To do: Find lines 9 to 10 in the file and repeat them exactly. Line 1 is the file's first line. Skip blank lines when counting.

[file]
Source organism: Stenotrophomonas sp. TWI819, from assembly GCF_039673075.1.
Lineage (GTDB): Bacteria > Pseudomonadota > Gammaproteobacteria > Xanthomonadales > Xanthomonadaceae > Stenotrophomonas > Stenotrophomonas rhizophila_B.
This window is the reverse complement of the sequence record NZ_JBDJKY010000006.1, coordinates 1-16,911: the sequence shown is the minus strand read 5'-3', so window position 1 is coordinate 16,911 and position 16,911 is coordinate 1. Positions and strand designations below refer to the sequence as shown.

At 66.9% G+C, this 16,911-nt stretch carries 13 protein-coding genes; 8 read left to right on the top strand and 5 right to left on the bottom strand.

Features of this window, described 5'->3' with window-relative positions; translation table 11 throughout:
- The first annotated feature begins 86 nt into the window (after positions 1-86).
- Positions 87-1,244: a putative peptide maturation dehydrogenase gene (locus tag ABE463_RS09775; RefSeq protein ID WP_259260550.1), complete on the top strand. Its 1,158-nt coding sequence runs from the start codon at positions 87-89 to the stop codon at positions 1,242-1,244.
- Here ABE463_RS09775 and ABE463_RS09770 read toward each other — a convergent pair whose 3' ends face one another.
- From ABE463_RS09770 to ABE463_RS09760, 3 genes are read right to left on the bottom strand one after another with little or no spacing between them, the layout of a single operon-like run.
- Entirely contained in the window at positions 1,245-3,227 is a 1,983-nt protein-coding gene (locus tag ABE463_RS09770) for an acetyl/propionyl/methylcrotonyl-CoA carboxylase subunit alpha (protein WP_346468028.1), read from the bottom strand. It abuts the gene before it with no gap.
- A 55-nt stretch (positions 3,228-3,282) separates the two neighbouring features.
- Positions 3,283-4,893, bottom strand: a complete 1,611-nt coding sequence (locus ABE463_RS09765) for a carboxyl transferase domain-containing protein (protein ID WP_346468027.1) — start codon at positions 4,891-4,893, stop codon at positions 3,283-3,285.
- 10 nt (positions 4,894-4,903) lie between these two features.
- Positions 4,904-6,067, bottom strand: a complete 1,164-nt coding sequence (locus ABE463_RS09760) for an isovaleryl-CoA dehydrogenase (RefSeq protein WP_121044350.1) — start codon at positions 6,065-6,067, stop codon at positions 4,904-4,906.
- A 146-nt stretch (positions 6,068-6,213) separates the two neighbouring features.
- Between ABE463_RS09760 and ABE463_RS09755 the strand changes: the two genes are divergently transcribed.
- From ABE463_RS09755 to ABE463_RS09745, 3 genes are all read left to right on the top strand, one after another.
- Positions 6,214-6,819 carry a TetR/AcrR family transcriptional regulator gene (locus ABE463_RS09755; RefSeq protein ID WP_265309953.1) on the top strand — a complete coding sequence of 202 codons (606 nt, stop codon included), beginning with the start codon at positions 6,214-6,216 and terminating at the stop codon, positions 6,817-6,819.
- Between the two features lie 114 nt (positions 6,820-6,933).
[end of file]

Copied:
- From ABE463_RS09770 to ABE463_RS09760, 3 genes are read right to left on the bottom strand one after another with little or no spacing between them, the layout of a single operon-like run.
- Entirely contained in the window at positions 1,245-3,227 is a 1,983-nt protein-coding gene (locus tag ABE463_RS09770) for an acetyl/propionyl/methylcrotonyl-CoA carboxylase subunit alpha (protein WP_346468028.1), read from the bottom strand. It abuts the gene before it with no gap.